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TRUSTEES: Record AAEO, new VPs top NAMB agenda

NEW YORK (BP) — North American Mission Board (NAMB) trustees meeting Oct. 1-2 in New York City were the first to hear that Southern Baptists gave an all-time record high to the Annie Armstrong Easter Offering for North American Missions in 2018. Kevin Ezell, NAMB’s president, announced the record $61.1 million offering to the group Monday evening (Oct. 1).

“We are so thankful to not only break $60 million but to break $61 million at the same time,” Ezell told trustees. “We are indebted to you and to your pastors and what an incredible thing that is.” See Baptist Press report on the record Annie Offering.

Since the Cooperative Program provides a substantive portion of NAMB’s overall budget, everything given to the offering goes directly to support missionaries on the field.

At their full board meeting Tuesday, trustees approved Johnny Hunt as NAMB’s new senior vice president of evangelism and leadership. Hunt is currently transitioning from his role as senior pastor of First Baptist Church Woodstock, Ga., and will begin serving at NAMB full time at the beginning of January 2019.

“I really feel like he is the person in the Southern Baptist Convention that can awaken us when it comes to evangelism,” Ezell said. “I am so thankful and honored that you were open to this, brother,” Ezell told Hunt.

Addressing trustees, Hunt said, “My heart has been evangelism. When you are saved out of the poolroom, basically, my friends just wanted to know what changed. So, before I had a course, I just had a heart to tell people what Jesus did.”

Hunt shared his vision and prayer for Southern Baptists when it comes to evangelism.

“I pray that God will recapture our heart,” he said. “That we would literally be a Great Commission denomination that shares the Gospel with the intent of inviting people to receive Jesus Christ as their Lord and Savior. It will never happen without the grace of God.”

Trustees also voted to make Dhati Lewis vice president of Send Network, NAMB’s church planting ministry arm. Lewis has served in Send Network for several years under the leadership of Jeff Christopherson who is relocating to Canada to be closer to his ailing mother.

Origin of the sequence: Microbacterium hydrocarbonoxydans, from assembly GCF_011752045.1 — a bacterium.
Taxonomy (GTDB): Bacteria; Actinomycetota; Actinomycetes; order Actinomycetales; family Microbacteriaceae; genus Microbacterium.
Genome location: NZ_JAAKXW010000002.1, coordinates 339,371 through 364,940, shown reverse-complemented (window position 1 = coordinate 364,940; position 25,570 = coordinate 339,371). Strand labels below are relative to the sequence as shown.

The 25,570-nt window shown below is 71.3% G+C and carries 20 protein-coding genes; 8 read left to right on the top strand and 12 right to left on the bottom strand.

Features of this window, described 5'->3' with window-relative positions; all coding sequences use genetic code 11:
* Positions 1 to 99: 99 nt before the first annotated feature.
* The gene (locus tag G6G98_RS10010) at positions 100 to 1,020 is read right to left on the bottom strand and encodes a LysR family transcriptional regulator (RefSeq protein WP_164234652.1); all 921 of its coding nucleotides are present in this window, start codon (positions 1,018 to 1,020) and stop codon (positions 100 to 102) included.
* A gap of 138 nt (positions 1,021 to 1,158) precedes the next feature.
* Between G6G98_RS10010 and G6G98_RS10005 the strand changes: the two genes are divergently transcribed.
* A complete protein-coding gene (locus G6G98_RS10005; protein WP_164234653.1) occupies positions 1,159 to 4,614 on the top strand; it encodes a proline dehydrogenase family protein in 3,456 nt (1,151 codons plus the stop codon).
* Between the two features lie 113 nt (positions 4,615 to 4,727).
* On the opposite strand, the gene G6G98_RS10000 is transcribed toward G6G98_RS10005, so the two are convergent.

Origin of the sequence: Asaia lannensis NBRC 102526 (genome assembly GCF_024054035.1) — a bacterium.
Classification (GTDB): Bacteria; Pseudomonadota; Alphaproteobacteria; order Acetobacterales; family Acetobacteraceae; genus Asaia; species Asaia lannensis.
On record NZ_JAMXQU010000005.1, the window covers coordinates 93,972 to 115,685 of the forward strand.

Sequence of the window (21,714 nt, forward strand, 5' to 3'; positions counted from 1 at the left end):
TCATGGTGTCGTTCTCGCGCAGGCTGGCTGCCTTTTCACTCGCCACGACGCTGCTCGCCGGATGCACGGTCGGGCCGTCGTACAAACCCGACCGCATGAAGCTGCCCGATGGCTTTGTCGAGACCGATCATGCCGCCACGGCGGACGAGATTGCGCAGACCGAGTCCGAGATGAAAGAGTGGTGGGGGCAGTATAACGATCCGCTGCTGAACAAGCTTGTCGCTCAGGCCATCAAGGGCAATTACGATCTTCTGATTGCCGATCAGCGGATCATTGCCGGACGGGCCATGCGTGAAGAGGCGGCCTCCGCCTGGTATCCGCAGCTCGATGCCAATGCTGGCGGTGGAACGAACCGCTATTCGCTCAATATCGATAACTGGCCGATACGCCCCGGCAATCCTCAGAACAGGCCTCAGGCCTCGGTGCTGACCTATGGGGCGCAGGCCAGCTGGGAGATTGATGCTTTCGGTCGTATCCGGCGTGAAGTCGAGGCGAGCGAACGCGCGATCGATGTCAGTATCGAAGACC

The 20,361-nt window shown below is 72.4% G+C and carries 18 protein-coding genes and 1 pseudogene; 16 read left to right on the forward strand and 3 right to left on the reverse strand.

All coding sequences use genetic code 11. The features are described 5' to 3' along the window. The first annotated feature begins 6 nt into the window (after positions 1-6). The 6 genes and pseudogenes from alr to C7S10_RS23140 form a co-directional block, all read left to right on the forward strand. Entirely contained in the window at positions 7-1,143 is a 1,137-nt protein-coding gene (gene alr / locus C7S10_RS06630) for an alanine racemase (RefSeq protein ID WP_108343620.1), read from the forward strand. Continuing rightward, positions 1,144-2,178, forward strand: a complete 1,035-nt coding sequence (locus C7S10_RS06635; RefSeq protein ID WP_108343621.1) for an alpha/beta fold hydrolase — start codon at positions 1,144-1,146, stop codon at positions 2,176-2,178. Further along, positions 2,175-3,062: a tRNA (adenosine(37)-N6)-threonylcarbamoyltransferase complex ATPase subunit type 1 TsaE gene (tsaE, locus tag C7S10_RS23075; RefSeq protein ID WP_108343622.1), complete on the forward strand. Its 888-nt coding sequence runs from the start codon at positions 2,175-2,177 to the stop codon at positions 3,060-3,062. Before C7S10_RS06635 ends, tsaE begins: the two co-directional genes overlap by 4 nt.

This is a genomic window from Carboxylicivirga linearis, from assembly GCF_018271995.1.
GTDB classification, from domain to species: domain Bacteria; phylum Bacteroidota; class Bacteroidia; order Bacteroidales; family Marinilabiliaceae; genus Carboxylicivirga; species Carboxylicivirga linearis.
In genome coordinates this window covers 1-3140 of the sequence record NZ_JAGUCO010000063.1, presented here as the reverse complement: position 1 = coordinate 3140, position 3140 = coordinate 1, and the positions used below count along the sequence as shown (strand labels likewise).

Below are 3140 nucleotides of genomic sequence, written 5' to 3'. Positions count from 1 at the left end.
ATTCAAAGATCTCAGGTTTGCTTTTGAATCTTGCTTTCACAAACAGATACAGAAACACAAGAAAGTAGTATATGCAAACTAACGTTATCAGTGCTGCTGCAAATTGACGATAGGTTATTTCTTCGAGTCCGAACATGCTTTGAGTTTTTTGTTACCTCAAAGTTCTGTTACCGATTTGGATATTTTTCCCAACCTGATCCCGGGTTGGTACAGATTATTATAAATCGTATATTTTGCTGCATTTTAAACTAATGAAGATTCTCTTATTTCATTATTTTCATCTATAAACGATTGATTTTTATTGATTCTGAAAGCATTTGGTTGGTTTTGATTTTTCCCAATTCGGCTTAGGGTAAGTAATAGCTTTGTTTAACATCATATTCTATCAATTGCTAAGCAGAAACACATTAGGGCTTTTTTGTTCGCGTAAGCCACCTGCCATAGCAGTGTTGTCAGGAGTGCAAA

“Jeff will continue to be a vital part of NAMB as chief missiologist making sure that everything we do is missionally focused and part of the very center of our strategy,” Ezell said. Christopherson will also serve as co-executive director of Send Institute, NAMB’s partnership with Wheaton College that shares church planting resources across denominational and international lines.

In his comments to trustees, Lewis emphasized the key role of discipleship in the church planting process.

“We have often said you can plant churches and not make any disciples, but if you make disciples, you will ultimately plant churches,” Lewis said. “That has been the heartbeat from the very beginning, that we wanted to make disciples, and that’s part of my story, my journey.”

Lewis planted Blueprint Church in the midst of one of Atlanta’s urban centers in 2010. In that time, the church has planted five new churches.

“I had a heartbeat to create a place I could invite my friends to that was both culturally relevant, doctrinally sound but also missionally engaged and at the core was about discipleship,” Lewis said.

Also at the meeting trustees:

— Approved Matt Smith as chief financial officer. Smith has been serving as controller. Carlos Ferrer continues to serve as executive vice president.

— Approved a financial report indicating that through the end of August, NAMB revenue ran 6.8 percent above expenses.

— Voted to make George McCallum, NAMB’s general counsel, recording secretary for the board.

In his address to trustees, Ezell highlighted a partnership with retiring LifeWay Christian Resources president Thom Rainer’s new Revitalize Network that will benefit struggling churches outside the South. Ezell said NAMB’s Send Relief ministry is a sponsor of David Jeremiah’s current Overcomer Tour, an effort to introduce more people to the compassion ministry.

Ezell also provided an update on the construction of new worship and education buildings NAMB is providing for First Baptist Church Sutherland Springs, Texas, the church where a gunman killed 26 church members in November 2017.

While expressing gratitude and encouragement for the record Annie Armstrong Easter Offering, Ezell laid out the challenge NAMB faces in helping Southern Baptist increase the number of churches in North America.

Ezell reminded trustees that in order to start gaining ground in North America, Southern Baptists need to be planting 1,200 new churches each year.

“That means we need 1,200 church planting missionaries each year,” Ezell said. “By comparison, on average, the International Mission Board has commissioned 150 new missionary units to the field each year for the last five years. It’s an apples to oranges comparison, but it gives you an idea of the challenge we face.”

Only half of applicants who complete NAMB’s online church planter assessment score high enough to receive an invitation to one of NAMB’s assessment retreats. Of those who attend an assessment, 62 percent are approved for moving forward as a church planter.

“In order to end up with 1,200 church planting missionaries each year, we need 4,000 applicants,” Ezell said. “This is why we have to help our churches cultivate more missionaries.”

Ezell ended his address with an exhortation from Romans 12:9-21, a passage that outlines the marks of a true Christian and how one reacts to criticism.

“We have an incredible amount to celebrate,” Ezell said. “We cannot be distracted. God has His hand on what we are doing. We have to keep our hands on the plow, focused on the vision He has set before us and respond in a way that He would have us respond. I am incredibly grateful to serve you.”

    About the Author

  • Mike Ebert